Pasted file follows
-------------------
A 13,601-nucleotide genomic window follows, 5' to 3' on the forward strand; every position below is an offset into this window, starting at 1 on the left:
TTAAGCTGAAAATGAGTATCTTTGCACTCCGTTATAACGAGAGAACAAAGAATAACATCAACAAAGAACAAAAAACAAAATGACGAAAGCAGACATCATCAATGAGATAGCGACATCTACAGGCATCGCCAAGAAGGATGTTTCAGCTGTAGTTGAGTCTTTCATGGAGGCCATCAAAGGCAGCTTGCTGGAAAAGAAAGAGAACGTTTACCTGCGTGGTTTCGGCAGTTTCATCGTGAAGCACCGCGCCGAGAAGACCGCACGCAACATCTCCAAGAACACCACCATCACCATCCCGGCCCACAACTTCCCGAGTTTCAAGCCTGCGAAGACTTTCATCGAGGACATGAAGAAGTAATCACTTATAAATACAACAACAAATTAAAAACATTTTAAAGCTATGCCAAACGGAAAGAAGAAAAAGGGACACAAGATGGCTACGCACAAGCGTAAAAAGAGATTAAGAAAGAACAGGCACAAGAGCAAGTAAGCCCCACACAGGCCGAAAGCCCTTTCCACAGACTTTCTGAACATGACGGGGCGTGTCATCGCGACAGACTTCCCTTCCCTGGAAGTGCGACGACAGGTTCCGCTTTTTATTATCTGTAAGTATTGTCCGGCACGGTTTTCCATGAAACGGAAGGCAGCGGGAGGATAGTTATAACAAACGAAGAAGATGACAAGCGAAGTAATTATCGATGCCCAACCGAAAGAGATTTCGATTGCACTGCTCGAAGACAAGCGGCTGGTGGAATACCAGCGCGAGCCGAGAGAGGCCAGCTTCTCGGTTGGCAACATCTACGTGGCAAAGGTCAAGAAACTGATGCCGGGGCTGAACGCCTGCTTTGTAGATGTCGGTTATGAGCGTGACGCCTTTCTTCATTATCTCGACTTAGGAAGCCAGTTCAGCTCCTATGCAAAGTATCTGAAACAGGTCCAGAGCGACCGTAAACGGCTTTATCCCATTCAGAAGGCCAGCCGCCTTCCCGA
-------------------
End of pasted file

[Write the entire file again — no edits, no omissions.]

A 13,601-nucleotide genomic window follows, 5' to 3' on the forward strand; every position below is an offset into this window, starting at 1 on the left:
TTAAGCTGAAAATGAGTATCTTTGCACTCCGTTATAACGAGAGAACAAAGAATAACATCAACAAAGAACAAAAAACAAAATGACGAAAGCAGACATCATCAATGAGATAGCGACATCTACAGGCATCGCCAAGAAGGATGTTTCAGCTGTAGTTGAGTCTTTCATGGAGGCCATCAAAGGCAGCTTGCTGGAAAAGAAAGAGAACGTTTACCTGCGTGGTTTCGGCAGTTTCATCGTGAAGCACCGCGCCGAGAAGACCGCACGCAACATCTCCAAGAACACCACCATCACCATCCCGGCCCACAACTTCCCGAGTTTCAAGCCTGCGAAGACTTTCATCGAGGACATGAAGAAGTAATCACTTATAAATACAACAACAAATTAAAAACATTTTAAAGCTATGCCAAACGGAAAGAAGAAAAAGGGACACAAGATGGCTACGCACAAGCGTAAAAAGAGATTAAGAAAGAACAGGCACAAGAGCAAGTAAGCCCCACACAGGCCGAAAGCCCTTTCCACAGACTTTCTGAACATGACGGGGCGTGTCATCGCGACAGACTTCCCTTCCCTGGAAGTGCGACGACAGGTTCCGCTTTTTATTATCTGTAAGTATTGTCCGGCACGGTTTTCCATGAAACGGAAGGCAGCGGGAGGATAGTTATAACAAACGAAGAAGATGACAAGCGAAGTAATTATCGATGCCCAACCGAAAGAGATTTCGATTGCACTGCTCGAAGACAAGCGGCTGGTGGAATACCAGCGCGAGCCGAGAGAGGCCAGCTTCTCGGTTGGCAACATCTACGTGGCAAAGGTCAAGAAACTGATGCCGGGGCTGAACGCCTGCTTTGTAGATGTCGGTTATGAGCGTGACGCCTTTCTTCATTATCTCGACTTAGGAAGCCAGTTCAGCTCCTATGCAAAGTATCTGAAACAGGTCCAGAGCGACCGTAAACGGCTTTATCCCATTCAGAAGGCCAGCCGCCTTCCCGA